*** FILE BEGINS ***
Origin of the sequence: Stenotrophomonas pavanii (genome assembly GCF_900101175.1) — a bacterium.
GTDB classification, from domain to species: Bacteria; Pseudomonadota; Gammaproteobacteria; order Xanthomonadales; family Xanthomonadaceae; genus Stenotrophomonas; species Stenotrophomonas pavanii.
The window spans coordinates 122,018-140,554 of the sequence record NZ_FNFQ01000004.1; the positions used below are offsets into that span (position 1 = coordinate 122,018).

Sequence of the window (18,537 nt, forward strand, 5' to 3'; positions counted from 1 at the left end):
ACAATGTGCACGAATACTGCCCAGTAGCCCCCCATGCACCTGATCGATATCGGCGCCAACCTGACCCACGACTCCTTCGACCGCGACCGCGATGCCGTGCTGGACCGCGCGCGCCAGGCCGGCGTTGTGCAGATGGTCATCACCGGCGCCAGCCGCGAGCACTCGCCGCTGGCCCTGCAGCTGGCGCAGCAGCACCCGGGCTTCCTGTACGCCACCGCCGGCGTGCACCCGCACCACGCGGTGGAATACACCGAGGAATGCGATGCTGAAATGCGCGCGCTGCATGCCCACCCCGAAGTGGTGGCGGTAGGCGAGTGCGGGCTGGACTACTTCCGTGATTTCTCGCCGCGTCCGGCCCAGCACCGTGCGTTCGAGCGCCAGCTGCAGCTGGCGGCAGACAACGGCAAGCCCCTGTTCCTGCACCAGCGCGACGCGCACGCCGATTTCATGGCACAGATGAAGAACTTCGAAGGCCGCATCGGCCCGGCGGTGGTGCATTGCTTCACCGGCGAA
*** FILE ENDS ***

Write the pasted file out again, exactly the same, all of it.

Origin of the sequence: Stenotrophomonas pavanii (genome assembly GCF_900101175.1) — a bacterium.
GTDB classification, from domain to species: Bacteria; Pseudomonadota; Gammaproteobacteria; order Xanthomonadales; family Xanthomonadaceae; genus Stenotrophomonas; species Stenotrophomonas pavanii.
The window spans coordinates 122,018-140,554 of the sequence record NZ_FNFQ01000004.1; the positions used below are offsets into that span (position 1 = coordinate 122,018).

Sequence of the window (18,537 nt, forward strand, 5' to 3'; positions counted from 1 at the left end):
ACAATGTGCACGAATACTGCCCAGTAGCCCCCCATGCACCTGATCGATATCGGCGCCAACCTGACCCACGACTCCTTCGACCGCGACCGCGATGCCGTGCTGGACCGCGCGCGCCAGGCCGGCGTTGTGCAGATGGTCATCACCGGCGCCAGCCGCGAGCACTCGCCGCTGGCCCTGCAGCTGGCGCAGCAGCACCCGGGCTTCCTGTACGCCACCGCCGGCGTGCACCCGCACCACGCGGTGGAATACACCGAGGAATGCGATGCTGAAATGCGCGCGCTGCATGCCCACCCCGAAGTGGTGGCGGTAGGCGAGTGCGGGCTGGACTACTTCCGTGATTTCTCGCCGCGTCCGGCCCAGCACCGTGCGTTCGAGCGCCAGCTGCAGCTGGCGGCAGACAACGGCAAGCCCCTGTTCCTGCACCAGCGCGACGCGCACGCCGATTTCATGGCACAGATGAAGAACTTCGAAGGCCGCATCGGCCCGGCGGTGGTGCATTGCTTCACCGGCGAA